Monday, July 30, 2007


I am reading Maverik by Ricardo Semler.
Ricardo is the son of a successful Brazilian businessman, owner of Semco, company specialised in industrial mixers.
When Ricardo took over the responsibility of the company from his father, he decided to foster a more participative and democratic form of corporate management, where important decisions where taken with the workers and not only by the top management.

I would like to share with you a short excerpt from the book:

Almost all businessmen think that their employees are involved in the firm and are its greatest asset.
Almost all employees think they are given too little attention and respect, and cannot say what they really think.
How is it possible to reconcile these two positions?
The sad truth is employee in modern corporations have little reason to feel satisfied, much less fulfilled.
Companies do not have the time or the interest to listen to them, and lack the resources or the inclination to train them for advancement. These companies make a series of demands, for which they compensate employees with salaries that are often considered inadequate.
The era of using people as production tool is coming to an end. Participation is infinitely more complex to practice than conventional corporate unilateralism, just as democracy is much more cumbersome than dictatorship. But there will be few companies that can afford to ignore either of them.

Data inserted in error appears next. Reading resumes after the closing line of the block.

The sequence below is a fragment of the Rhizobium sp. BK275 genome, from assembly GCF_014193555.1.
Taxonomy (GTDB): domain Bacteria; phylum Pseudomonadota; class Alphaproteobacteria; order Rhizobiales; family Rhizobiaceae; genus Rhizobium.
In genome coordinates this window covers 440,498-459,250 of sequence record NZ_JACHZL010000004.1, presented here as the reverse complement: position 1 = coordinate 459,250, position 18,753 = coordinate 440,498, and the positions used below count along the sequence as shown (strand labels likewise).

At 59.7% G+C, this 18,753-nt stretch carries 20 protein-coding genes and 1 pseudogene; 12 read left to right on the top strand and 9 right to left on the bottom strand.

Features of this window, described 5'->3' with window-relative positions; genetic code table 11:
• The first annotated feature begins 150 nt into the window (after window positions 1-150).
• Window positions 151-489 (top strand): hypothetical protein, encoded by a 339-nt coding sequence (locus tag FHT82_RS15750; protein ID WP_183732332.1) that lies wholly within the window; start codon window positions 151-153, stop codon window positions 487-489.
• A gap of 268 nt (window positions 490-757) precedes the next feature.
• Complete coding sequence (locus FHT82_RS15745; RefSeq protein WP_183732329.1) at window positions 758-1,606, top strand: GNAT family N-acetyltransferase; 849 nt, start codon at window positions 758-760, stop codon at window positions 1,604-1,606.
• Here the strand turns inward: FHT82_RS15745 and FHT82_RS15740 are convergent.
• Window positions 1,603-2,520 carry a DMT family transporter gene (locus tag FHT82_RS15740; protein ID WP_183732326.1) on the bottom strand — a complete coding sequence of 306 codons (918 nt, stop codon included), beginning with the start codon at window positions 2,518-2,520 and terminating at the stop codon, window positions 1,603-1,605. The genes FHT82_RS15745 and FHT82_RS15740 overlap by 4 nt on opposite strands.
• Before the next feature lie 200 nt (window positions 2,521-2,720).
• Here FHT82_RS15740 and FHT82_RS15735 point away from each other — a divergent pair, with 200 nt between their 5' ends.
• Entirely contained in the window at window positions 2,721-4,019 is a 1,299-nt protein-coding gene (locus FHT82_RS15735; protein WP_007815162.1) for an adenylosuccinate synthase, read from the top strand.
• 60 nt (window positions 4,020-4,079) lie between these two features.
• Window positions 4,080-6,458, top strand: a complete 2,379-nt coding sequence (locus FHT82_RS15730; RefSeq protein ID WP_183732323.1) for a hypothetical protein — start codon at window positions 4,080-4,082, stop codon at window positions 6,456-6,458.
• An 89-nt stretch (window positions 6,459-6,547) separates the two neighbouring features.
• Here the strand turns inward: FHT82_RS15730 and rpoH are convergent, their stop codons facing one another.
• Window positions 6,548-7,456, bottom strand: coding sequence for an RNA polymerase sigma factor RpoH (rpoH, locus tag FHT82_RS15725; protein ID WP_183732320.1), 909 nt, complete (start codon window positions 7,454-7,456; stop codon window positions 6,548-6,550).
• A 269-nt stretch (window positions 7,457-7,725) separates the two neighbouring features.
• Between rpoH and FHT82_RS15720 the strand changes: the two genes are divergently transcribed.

These illuminating words where written more than 10 years ago. What is the situation now in most corporations?
Apart from few exceptions, I would say desolating.
The rise of the Internet age has brought more participation but also more frustration. Employees imagine how corporations could change and improve creating a more fulfilling and productive environment but are often blocked by myopic middle and top management that is more concentrated on short term goals than value creation, on defending its small turf than growth.
The word company comes from Latin, meaning "divide the bread". How can we divide the bread if employees and managers do not share the same vision and the same goals?
What especially bothers me is ethical lapses which may start with a fake fax or a fake note but may end with jeopardising what a company is up to ultimately: building a better world.